In small-plot studies, parasitoids were more attracted to plots with higher N plants and exerted greater control on herbivores on such plants. Encarsia formosa Gahan (Hymenoptera: Aphelinidae), a parasitoid of the whitefly Bemisia argentifolii Bellows and Perring (Hemiptera: Aleyrodidae), was more frequently observed on N-fertilized and whitefly-infested poinsettia plants, Euphorbia pulcherrima Willd. ex Klotzsch, than on whitefly-infested but unfertilized plants in choice-tests (Bentz et al. 1996). Significantly more whiteflies were parasitized per leaf in the higher N treatment than in the lower N treatment. The mean counts of whitefly per leaf (sum of parasitized, fed upon and unparasitized) were about the same across the treatments (see Table 1 of Bentz et al. 1996), so the possibility that the parasitoids were responding to greater sucking damage or host density alone could be excluded. In a study of the impact of collard plant (B. oleracea) quality on parasitism rate and sex ratio of the diamondback moth parasitoid Diadegma insulare (Cresson) (Hymenoptera: Ichneumonidae), Fox et al. (1990) found more parasitoids in the well-fertilized treatment and parasitism rates were lowest under regimes without application of fertilizer, although foliar N level and protein concentration were marginally positively correlated with parasitism rate. Additionally, parasitoids that had emerged from high N treatments were more female-biased. Loader and Damman (1991) also found that parasitism rates were higher on cabbage butterfly, Pieris rapae (L.) (Lepidoptera: Pieridae), developing on collards with higher N. All of these studies were carried out with potted plants where differences in plant density in the plot stands were controlled. Small parasitoids that are weaker fliers and more wind-borne may not rely on chemical and visual cues to the extent that stronger fliers can. With no apparent increased plant surface area or increased edge to surface area ratios in these plots, the parasitoids may have located hosts equally well on high and low N plants, even though they had higher success developing in herbivores that had fed on higher N plants. Larger parasitoids, with the exception of D. insulare, responded as predicted; higher parasitism was found on low N plants. Diadegma insulare are known to have variable sex ratios, but also produce more females on high N plants and within larger hosts (Fox et al. 1990) which may explain its higher success on high N plants. Therefore, parasitioids and predators may increase their overall fitness developing in higher N hosts due to increased suitability. However, their ability to locate hosts will likely be reduced in higher N plant communities because of reduced phytochemical cues and greater foraging areas in foliage.

The cues that natural enemies respond to in the studies discussed remains unknown. The crop systems utilized to investigate VOC release patterns differ from those selected to examine natural enemy effects. Based on limited information available at this point, it is hard to draw conclusions on whether or not the observed parasitism/predation patterns are consistent with variable rates of VOC release. Other orienting cues such as visual cues may also play a role in some of the cases because plants with low and high N availability not only often differ in height, but also in color, architecture, density, and community composition. Plant morphological traits also interact with foraging efficiency of natural enemies, and mutualistic, antagonistic, and neutral relationships between plant trichomes, and other structural features, and natural enemies of herbivores have been documented (e.g., Elsey and Chaplin 1978; Price et al. 1980; Obrycki 1986; Treacy et al. 1986; Kauffman and Kennedy 1989; McAuslane et al. 1995; Sutterlin and van Lenteren 1997; Bottrell et al. 1998; Cortesero et al. 2000; Lovinger et al. 2000; Gassmann and Hare 2005; Simmons and Gurr 2005; Olson and Andow 2006; Styrsky et al. 2006).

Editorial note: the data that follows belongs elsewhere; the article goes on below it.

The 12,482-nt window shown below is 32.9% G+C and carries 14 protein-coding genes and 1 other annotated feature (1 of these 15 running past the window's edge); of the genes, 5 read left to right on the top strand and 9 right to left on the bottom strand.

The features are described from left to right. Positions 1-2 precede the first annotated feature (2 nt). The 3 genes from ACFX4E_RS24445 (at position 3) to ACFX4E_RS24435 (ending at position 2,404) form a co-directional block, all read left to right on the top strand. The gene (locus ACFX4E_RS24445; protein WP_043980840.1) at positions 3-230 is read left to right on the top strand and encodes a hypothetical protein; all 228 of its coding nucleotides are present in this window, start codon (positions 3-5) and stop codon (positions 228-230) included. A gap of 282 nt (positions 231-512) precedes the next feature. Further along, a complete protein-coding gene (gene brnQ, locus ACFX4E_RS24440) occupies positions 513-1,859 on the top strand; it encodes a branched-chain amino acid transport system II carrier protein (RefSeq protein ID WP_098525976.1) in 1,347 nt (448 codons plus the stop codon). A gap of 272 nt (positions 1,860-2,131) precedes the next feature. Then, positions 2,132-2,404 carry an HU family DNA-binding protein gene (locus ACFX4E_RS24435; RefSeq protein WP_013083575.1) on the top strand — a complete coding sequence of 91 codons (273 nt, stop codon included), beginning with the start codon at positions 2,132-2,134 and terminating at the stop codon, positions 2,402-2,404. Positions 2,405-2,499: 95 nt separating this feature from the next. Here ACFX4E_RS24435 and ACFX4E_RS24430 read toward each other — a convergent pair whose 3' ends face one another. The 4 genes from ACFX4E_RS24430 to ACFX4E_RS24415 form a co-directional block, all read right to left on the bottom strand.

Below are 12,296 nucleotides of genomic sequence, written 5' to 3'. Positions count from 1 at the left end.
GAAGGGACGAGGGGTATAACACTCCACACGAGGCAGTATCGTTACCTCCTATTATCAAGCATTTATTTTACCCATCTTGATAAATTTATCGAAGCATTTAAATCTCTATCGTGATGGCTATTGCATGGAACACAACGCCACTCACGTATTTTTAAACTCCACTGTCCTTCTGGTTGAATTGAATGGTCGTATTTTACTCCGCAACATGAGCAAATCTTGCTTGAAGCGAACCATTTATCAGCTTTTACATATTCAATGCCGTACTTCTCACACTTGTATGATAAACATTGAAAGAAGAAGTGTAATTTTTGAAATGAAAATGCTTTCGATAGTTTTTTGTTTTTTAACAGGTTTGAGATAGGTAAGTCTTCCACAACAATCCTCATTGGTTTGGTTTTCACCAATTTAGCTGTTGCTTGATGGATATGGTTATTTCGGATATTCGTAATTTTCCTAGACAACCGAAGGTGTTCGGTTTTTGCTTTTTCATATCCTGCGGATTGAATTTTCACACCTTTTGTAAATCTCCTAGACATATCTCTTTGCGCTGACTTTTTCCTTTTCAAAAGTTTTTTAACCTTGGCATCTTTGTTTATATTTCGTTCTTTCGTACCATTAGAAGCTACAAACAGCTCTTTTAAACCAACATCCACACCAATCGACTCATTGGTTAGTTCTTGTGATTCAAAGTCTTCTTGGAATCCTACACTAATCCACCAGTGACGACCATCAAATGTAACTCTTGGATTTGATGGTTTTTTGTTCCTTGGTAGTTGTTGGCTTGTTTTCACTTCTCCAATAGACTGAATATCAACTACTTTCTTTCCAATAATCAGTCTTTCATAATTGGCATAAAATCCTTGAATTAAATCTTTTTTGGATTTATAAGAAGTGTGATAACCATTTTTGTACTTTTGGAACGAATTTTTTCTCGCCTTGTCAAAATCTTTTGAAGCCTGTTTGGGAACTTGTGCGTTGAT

N fertilization may exert profound bottom-up influences on ecosystems— interactively extending across trophic levels and influencing outcomes at the individual, population, and community levels. These influences, and their interactive top–down and bottom-up effects, have received limited attention to date, but are of growing significance with the need for expanding global food production (with accompanying use of fertilizer amendments), the widening risks of fertilizer pollution, and the continued increase in atmospheric CO2. The biomass loss of low N plants due to reduced growth and compensatory consumption of herbivores appears to be compensated for at least in part by increased direct plant defenses, and by greater indirect defenses through enhanced natural enemy recruitment and reduced foraging areas due to decreased plant size and complexity. On the other hand, high N availability to plants promotes plant biomass production and the increased biomass might be offset by increased herbivory resulting from greater recruitment of herbivores to a more nutritious plant, and reduced natural enemy recruitment because of reduced chemical cues. However, plants may respond by providing increased food (e.g., nectar and pollen) and shelter resources for natural enemies. Further, plant life history (e.g., perennial vs. annual) may alter the relative contributions of induced defensive and volatile compounds in response to herbivory and N availability such that the low N/high defense and volatile pattern observed in the few examples studied may not hold true. Ultimately, plants must balance N utilization against the action of herbivores and their natural enemies, as well as the metabolic requirements of constitutive and induced defenses, in their management of herbivory. Maintaining this balance will likely become more complicated with increasing environmental contamination by anthropogenic N and CO2.


We appreciate funding support from the Georgia Cotton Commission and Cotton Incorporated. We also appreciate the valuable comments of the anonymous reviewers and editor on the manuscript.

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© Springer Science+Business Media B.V. 2010